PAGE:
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Ombudsman slams Centrelink debt system

By Dylan Bushell-Embling
Monday, 10 April, 2017

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omThe Commonwealth Ombudsman has found “deficiencies” in the implementation of the Department of Human Services’ controversial Centrelink Online Compliance Intervention (OCI) system.

The automated data matching debt recovery system has been the subject of criticism after thousands of Centrelink payment recipients were wrongly accused of owing money.

The system was reported to have a 20% error rate, equating to around 4000 of 20,000 debt collection notices sent out weekly. Centrelink was also accused of forwarding notices to debt collection agencies before individuals had a chance to dispute the false notice.

As part of an audit into the implementation of the OCI, the Ombudsman found a series of issues related to the delivery and operation of the system.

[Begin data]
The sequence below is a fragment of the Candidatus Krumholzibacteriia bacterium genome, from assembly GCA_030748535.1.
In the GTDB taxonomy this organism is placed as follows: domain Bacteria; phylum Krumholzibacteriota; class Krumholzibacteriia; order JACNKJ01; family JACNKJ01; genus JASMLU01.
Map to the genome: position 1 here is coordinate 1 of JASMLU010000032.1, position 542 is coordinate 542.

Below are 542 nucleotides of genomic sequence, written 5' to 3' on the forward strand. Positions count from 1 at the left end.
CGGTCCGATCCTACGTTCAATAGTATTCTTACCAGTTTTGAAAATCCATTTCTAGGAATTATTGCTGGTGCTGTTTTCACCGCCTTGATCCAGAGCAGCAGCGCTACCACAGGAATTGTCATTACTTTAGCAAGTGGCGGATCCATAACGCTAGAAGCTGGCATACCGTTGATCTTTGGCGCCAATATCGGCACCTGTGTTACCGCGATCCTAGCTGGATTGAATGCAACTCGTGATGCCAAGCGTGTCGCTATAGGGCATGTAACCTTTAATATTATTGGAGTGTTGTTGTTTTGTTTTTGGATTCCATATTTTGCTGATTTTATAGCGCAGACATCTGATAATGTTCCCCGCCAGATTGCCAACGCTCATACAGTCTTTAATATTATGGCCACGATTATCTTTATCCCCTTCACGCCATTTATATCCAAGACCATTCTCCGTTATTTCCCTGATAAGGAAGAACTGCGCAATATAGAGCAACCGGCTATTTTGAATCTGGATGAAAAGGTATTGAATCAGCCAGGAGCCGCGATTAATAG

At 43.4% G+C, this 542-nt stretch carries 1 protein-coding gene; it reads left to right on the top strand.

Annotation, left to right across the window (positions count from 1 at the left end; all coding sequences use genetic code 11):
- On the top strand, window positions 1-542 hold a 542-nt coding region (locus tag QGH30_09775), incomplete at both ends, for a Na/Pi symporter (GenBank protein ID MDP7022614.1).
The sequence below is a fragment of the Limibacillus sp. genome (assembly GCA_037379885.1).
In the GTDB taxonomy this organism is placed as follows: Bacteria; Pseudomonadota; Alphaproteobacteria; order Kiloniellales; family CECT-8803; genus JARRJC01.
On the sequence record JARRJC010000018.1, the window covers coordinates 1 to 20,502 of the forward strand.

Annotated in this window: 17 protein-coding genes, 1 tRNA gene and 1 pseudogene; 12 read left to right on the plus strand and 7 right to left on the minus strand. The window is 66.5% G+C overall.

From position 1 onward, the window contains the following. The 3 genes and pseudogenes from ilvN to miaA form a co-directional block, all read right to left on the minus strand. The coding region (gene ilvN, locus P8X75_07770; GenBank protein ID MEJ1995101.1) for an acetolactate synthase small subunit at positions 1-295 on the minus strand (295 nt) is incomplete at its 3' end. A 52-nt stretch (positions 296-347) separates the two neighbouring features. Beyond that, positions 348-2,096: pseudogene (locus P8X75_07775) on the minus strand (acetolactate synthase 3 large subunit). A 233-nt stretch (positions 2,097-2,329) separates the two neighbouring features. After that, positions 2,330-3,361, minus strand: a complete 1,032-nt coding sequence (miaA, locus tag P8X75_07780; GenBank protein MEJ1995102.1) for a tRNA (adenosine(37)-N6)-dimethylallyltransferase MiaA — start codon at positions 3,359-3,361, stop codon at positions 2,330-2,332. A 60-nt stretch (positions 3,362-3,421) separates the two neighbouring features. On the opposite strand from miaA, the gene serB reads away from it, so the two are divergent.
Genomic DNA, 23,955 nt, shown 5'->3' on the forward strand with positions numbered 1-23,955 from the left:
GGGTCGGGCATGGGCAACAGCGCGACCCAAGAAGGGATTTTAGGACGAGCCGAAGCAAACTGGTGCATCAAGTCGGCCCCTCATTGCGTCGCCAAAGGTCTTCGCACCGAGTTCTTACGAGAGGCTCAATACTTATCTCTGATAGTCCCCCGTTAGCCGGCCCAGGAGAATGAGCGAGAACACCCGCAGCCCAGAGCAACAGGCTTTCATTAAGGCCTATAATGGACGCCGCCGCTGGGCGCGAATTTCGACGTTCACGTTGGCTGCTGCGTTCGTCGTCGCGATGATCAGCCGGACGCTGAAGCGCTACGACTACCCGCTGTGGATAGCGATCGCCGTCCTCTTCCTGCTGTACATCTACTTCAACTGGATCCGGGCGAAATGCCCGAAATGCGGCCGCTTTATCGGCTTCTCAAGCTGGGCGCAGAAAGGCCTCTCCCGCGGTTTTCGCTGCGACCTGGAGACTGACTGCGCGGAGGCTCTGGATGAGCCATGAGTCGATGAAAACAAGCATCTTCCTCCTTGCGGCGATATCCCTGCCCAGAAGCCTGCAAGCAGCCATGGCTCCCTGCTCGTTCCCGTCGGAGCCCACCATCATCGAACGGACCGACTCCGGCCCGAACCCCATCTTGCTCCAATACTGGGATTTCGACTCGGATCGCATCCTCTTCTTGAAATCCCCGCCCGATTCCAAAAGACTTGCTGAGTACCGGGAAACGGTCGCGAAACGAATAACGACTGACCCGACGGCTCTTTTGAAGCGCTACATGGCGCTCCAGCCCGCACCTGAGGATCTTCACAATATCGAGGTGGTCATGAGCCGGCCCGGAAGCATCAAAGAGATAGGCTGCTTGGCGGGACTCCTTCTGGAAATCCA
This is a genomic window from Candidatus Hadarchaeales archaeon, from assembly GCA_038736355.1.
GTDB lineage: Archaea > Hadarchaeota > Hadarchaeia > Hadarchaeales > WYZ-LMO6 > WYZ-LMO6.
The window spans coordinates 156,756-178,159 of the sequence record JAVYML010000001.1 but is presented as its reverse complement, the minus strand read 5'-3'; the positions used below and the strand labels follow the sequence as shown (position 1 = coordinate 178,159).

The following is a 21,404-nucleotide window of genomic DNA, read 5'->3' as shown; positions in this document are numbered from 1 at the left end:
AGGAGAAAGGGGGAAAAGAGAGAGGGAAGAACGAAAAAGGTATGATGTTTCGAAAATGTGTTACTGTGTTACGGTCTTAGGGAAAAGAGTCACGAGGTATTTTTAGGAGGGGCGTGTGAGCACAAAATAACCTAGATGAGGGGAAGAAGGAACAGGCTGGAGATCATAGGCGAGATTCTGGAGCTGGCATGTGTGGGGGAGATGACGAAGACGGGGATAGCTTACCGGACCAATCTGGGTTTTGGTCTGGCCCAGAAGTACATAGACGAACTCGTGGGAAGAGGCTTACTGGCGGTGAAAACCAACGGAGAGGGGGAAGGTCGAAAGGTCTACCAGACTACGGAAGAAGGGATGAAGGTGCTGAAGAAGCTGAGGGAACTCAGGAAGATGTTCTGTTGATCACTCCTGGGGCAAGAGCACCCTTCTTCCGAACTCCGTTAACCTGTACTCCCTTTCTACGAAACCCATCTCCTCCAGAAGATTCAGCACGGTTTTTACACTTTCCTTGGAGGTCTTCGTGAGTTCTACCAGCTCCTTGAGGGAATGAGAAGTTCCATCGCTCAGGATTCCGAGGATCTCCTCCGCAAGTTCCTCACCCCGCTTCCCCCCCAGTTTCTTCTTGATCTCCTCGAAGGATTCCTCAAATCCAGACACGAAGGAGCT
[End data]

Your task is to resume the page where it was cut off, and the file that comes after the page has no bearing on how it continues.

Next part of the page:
“We found there were issues with the usability and transparency of the system. There were deficiencies in DHS’s service delivery and communication to customers and staff when implementing the system,” acting Ombudsman Richard Glenn said.

“These issues affected the quality of decisions made by the OCI. Many of these problems could have been reduced through better project planning, system testing and risk management.”

Glenn noted that there have been improvements made to the system in response to the office’s feedback since the Ombudsman commenced the investigation in January, but said more improvements must be made to ensure the system reflects good public administration.

The Ombudsman’s office has made a series of recommendations in the report, including clearer letters and other messaging to Centrelink recipients, improving service delivery and providing more assistance and support for vulnerable recipients.

In addition, the Ombudsman has recommended that the department review automated recovery fee decisions to reduce the prevalence of false positives.

Image courtesy of GotCredit under CC

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